#480 to #412 - John Cena (03/12/2013) [-]
Another former bio major, here. It's been a couple years, but, I could've sworn there were actually three groups for the categorization of dinosaurs.
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#409 to #401 - blewws Comment deleted by blewws [-]
#474 to #383 - John Cena (03/11/2013) [-]
You sure it's called like that, because google gives me nothing
#388 to #383 - kahandran (03/11/2013) [-]
I learned something interesting today.
Here, have a pug.
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#433 to #388 - watchinniggazdrop has deleted their comment [-]
#212 - decoyoctopus (03/11/2013) [-]
This image has expired
Watch it stare into your soul...
User avatar #56 - fancys (03/11/2013) [-]
I need better wording to be able to understand this..
#57 to #56 - tommythek (03/11/2013) [-]
As animals evolved, many of the shared traits between species are the same or at least similar because the two species at some point shared a common ancestor that had that trait.

Humans and squids are very distantly related, meaning our last common ancestor with squids had lived a really really long time ago. This common ancestor did not have eyes like the ones seen today (if anything it may have had little sensors that somewhat recognized light). This means that the eyes that humans have and the eyes that squids have both evolved completely separately, even though they are so similar. This type of phenomenon is known as convergent evolution.
User avatar #341 to #57 - damnpolice (03/11/2013) [-]
You somehow have just helped with me with my evolution assignment for college as i was stuck on convergent evolution, thanks!!
User avatar #309 to #57 - fancys (03/11/2013) [-]
Thank you. That cleared it up quite well.
#378 to #57 - samjamfan (03/11/2013) [-]
no, i think this is implying that we had no common ancestor whatsoever
no, i think this is implying that we had no common ancestor whatsoever
#397 to #378 - tommythek (03/11/2013) [-]
Nope, it implies that the eyes we have and the eyes that squids have both evolved after the two had branched off from their common ancestor.
#121 to #57 - bulbakip (03/11/2013) [-]
And that's why aliens will be humanoids... fer' shure... I can hope right?
User avatar #142 to #121 - burningsmurfs (03/11/2013) [-]
I have heard that they would be nothing like us and also that they would be exactly the same. I always found that interesting to theorize about. I happen to remember the movie K-PAX where Kevin Spacey was trying to convince people he was an alien and they were like "oh so you just happen to look like humans perfectly? how convenient."

Spacey replied something like..."Why is a bubble round? because it is the most energy efficient shape." So he was saying that things would develop similarly because it was the easiest way for it to happen in nature. I always liked that part.
#144 to #142 - bulbakip (03/11/2013) [-]
I saw that movie. but HE was just crazy wasn't he?

also, more convergent evolution
#152 to #144 - burningsmurfs (03/11/2013) [-]
Ah yeah I think you were supposed to leave with the impression he just was bonkers although I have heard some people say when the "time limit" ran out he "beamed" out of his shell (Spacey's body) and went back to his own in space because science space magic or something. I just thought the remark about the easiest shape in nature thing was very interesting and relevant.

My only star trek pic I have to reply with also.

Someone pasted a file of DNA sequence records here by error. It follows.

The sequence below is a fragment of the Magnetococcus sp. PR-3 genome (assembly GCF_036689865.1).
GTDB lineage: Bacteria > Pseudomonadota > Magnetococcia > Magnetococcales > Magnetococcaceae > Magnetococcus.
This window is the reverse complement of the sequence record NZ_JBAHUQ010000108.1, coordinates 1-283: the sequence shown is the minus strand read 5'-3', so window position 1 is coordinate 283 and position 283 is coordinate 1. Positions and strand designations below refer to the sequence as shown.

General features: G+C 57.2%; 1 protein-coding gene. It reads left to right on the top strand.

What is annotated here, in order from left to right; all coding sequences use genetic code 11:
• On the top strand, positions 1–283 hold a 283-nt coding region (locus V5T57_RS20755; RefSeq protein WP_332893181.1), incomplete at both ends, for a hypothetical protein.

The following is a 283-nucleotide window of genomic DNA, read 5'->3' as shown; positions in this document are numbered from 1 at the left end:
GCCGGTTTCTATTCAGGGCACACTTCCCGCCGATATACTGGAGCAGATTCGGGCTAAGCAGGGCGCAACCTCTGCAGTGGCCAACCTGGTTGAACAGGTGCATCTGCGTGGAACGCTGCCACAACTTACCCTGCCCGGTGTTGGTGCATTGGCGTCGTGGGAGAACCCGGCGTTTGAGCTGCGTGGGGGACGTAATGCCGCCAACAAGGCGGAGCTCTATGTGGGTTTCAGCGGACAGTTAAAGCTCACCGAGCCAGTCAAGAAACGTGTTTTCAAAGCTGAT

User avatar #169 to #152 - bulbakip (03/11/2013) [-]
I like talking about aliens. You need to login to view this link ok-like.htm two minute vid. discuss with me? :)
User avatar #173 to #169 - burningsmurfs (03/11/2013) [-]
Ah it says the page is down I think I might have seen it though. I s it where they talk about different planets and what might live on them and there were like cloud monsters and junk living in gas planets or something?
User avatar #58 to #57 - antiphates (03/11/2013) [-]
Except I'm pretty sure the common ancestor did have eyes. It was the flat worm if I'm not misstaken.
#59 to #58 - tommythek (03/11/2013) [-]
The common ancestor did have eyes in a sense, but with nowhere near the amount of complexity of the eyes humans have today. The common ancestor would have been one shared between mollusks and mammals, and many mollusks have very simplistic eyes or no eyes at all. The amazing part of the post is how both squids and humans evolved eyes of such extreme complexity each on their own.
User avatar #60 to #59 - antiphates (03/11/2013) [-]
Valid point. Another, perhaps better, example of convergent evolution would be that of wings. (Insects, pterodactyls, birds and bats all have well-functioning wings (save perhaps insects, their wings are not THAT good))
#65 to #60 - John Cena (03/11/2013) [-]
ted - ideas worth spreading - Michael Dickinson: How a fly flies
watch it, it takes some time but i personally think its really interesting.
http://www . ted . com/talks/michaeldickinsonhowafly_flies.html
User avatar #316 - pseudobob **User deleted account** (03/11/2013) [-]
Actually over 50 completely different eyes have evolved at different times. Eyes are complex, they just happen to be easy to build as well.
User avatar #332 to #316 - Keoul (03/11/2013) [-]
Eye don't believe you.
hue
User avatar #333 to #332 - pseudobob **User deleted account** (03/11/2013) [-]
It's true, I cone even show you.

en.wikipedia.org/wiki/Evolution_of_the_eye

because wikipedia is truth, wikipedia is law
User avatar #335 to #333 - Keoul (03/11/2013) [-]
You win this round!
User avatar #352 to #335 - crownofroses (03/11/2013) [-]
I love you because you made Emi-eyed Hanako
#496 to #352 - Keoul (03/12/2013) [-]
Daww thanks man!
I'm glad you enjoyed it.
User avatar #551 to #496 - crownofroses (03/12/2013) [-]
Emi-eyed Hisao? ^___^
User avatar #361 to #333 - beamersmack **User deleted account** (03/11/2013) [-]
Now bring us a source that isn't wiki.
#20 - Airmanator (03/11/2013) [-]
The idea that all life on Earth came form a common ancestor is scientific fact. I don't see how it's debatable.

Regardless, nature is frickin' sweet just as long as you're not int he thick of it.
User avatar #21 to #20 - aldheim (03/11/2013) [-]